Wednesday 23 Mar 2005

NO MESSIN’ ON OUR RAILWAYS SAYS NETWORK RAIL

Region & Route:
| Wales & Western: Wales & Borders
| Wales & Western
Today saw the South Wales launch of Network Rail’s ‘No Messin’ railway safety campaign at Cardiff City Football Club. Over 1,000 railway crime incidents have been recorded in the last 12 months in the region.  St Fagans is a particular hotspot with 14 incidents reported in the past year, almost half involving children. As a result, Network Rail has developed the ‘No Messin’ safety campaign, stylised to fit today’s popular culture and aimed at those aged between ten and 16 years-old. Peter Leppard, Network Rail’s Acting Western Route Director, said: “Last year in the UK, 34 people died on railway tracks – that’s 34 too many. Each one represents a tragic story of ignoring all the warnings that the railway is not a place to hang around, use as a short-cut or to play on. The school holidays, especially Easter and summer, are a time when such incidents are likely to rise and we need to hammer home the railway safety message in an effort to prevent further tragedies.” Lee Robinson, Community Development Manager for Cardiff City FC, adds:  “We currently also operate the Rail Safe programme in problem areas including Newport, Cardiff, Rhondda, Cynon, Taf, Caerphilly and Bridgend. The project is delivered by Cardiff City Football in the Community Development Officers and takes the form of school assemblies, presentations and poster competitions, as well as through our after school clubs. “This is currently effected through 80 schools this season and we are continuing to expand the annual programme. This is proving particularly popular for the Football Development Officers and children who want to learn about railways.” Over the coming months, ‘No Messin’ will be rolled out, nationwide, at lots of different events and in particular focused in hotspot areas where railway crime is highest.  Peter Leppard concludes: “As the infrastructure owner, we have a responsibility to spread the message that the railway can be a dangerous place.  You wouldn’t try to use a motorway as a short cut or a place to hang out – so why the railway?  Our message is clear: No Messin’.”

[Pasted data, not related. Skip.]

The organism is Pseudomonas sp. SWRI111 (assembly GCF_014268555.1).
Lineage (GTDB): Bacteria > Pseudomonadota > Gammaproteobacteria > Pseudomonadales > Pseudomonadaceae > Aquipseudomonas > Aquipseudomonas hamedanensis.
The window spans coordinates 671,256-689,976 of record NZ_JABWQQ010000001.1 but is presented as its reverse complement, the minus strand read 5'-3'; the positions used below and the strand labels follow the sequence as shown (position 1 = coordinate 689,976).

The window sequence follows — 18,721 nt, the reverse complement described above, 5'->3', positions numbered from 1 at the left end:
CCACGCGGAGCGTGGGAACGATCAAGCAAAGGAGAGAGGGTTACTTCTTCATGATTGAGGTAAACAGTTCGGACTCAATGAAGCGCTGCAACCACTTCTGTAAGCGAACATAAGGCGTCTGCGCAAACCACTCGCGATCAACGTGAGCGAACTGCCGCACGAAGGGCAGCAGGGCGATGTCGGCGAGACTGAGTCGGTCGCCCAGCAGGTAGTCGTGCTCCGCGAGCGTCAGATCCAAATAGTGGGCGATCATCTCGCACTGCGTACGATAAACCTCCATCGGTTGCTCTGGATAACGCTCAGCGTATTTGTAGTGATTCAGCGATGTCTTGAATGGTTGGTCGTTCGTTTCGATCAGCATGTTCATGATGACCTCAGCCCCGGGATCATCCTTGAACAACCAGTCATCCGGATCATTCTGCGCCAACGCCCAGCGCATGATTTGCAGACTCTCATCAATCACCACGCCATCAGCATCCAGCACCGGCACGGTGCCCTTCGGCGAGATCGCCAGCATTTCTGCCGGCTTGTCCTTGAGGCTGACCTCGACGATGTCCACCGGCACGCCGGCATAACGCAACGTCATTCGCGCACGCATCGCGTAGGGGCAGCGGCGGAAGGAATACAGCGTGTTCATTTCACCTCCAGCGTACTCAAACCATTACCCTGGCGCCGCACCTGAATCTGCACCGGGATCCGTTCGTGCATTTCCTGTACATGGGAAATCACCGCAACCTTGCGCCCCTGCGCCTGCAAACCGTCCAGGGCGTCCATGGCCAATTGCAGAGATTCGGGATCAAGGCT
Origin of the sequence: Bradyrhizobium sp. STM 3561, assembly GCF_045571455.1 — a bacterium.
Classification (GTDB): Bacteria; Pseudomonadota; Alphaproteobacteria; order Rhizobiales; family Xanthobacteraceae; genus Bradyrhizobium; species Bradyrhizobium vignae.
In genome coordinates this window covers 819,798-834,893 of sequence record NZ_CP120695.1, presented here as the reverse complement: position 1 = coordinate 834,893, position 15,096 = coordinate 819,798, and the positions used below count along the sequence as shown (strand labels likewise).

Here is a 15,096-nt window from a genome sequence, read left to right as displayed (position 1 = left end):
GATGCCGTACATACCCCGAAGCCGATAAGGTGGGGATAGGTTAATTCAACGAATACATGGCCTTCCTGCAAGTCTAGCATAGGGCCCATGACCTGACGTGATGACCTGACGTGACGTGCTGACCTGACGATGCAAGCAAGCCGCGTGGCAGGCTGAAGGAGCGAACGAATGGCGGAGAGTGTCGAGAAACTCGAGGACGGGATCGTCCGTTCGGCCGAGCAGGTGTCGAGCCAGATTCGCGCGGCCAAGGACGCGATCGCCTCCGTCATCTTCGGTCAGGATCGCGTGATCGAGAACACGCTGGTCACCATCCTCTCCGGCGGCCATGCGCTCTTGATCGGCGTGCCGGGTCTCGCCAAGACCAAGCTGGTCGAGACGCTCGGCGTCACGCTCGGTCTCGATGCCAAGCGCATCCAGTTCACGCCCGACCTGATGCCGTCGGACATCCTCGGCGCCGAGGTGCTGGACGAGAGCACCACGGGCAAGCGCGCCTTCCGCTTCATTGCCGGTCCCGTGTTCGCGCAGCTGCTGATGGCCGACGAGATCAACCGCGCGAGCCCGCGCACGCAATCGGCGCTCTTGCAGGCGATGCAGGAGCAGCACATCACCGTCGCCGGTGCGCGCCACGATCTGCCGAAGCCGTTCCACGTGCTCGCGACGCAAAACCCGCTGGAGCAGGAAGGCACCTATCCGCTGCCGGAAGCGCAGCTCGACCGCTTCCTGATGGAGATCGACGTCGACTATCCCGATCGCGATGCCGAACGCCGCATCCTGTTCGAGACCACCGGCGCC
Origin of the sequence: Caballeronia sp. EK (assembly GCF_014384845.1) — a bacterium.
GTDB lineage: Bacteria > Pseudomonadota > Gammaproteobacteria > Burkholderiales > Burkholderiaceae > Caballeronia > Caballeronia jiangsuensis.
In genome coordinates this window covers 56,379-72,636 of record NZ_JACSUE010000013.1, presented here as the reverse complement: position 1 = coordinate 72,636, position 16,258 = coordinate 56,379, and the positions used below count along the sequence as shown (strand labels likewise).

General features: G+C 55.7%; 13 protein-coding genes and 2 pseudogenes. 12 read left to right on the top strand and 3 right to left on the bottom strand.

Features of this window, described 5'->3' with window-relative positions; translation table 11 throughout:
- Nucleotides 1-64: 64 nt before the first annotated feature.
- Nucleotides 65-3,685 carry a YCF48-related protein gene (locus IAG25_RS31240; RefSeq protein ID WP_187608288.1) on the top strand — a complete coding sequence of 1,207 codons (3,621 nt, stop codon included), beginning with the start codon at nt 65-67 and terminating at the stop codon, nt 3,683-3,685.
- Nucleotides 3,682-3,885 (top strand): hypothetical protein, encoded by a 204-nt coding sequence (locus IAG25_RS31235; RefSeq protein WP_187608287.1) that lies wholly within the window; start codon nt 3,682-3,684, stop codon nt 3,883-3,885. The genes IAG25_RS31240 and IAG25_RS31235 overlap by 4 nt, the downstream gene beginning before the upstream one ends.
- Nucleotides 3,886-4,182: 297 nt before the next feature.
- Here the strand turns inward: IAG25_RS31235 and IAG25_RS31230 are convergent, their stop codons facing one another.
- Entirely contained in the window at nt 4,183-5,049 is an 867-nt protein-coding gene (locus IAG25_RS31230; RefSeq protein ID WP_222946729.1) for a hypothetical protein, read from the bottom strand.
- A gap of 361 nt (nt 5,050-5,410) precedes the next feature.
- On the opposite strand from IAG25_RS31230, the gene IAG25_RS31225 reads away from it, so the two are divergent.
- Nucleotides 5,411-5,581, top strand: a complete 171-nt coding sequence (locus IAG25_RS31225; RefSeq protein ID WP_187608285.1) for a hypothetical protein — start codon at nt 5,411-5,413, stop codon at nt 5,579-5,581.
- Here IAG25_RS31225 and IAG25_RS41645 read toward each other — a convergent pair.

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We own, operate and develop Britain's railway infrastructure; that's 20,000 miles of track, 30,000 bridges, tunnels and viaducts and the thousands of signals, level crossings and stations. We run 20 of the UK's largest stations while all the others, over 2,500, are run by the country's train operating companies.

Usually, there are almost five million journeys made in the UK and over 600 freight trains run on the network. People depend on Britain's railway for their daily commute, to visit friends and loved ones and to get them home safe every day. Our role is to deliver a safe and reliable railway, so we carefully manage and deliver thousands of projects every year that form part of the multi-billion pound Railway Upgrade Plan, to grow and expand the nation's railway network to respond to the tremendous growth and demand the railway has experienced - a doubling of passenger journeys over the past 20 years.

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